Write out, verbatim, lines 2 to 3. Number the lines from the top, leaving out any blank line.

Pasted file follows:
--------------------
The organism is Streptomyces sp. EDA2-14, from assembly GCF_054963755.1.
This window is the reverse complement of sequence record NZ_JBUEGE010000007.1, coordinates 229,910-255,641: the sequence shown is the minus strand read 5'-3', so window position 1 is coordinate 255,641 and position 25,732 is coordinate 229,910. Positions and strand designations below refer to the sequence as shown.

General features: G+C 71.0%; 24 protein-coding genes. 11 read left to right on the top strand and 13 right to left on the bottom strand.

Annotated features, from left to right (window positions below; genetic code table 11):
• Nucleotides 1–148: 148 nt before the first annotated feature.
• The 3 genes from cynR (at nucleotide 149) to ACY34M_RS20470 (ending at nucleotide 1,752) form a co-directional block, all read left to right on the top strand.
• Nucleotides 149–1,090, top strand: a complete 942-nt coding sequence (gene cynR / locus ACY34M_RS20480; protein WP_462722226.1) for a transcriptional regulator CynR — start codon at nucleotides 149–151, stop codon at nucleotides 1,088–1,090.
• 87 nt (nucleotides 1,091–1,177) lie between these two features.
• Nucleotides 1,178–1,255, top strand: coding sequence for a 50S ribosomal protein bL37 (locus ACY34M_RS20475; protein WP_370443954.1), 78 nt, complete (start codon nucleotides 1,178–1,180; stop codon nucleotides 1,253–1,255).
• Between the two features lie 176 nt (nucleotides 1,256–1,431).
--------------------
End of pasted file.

This window is the reverse complement of sequence record NZ_JBUEGE010000007.1, coordinates 229,910-255,641: the sequence shown is the minus strand read 5'-3', so window position 1 is coordinate 255,641 and position 25,732 is coordinate 229,910. Positions and strand designations below refer to the sequence as shown.

General features: G+C 71.0%; 24 protein-coding genes. 11 read left to right on the top strand and 13 right to left on the bottom strand.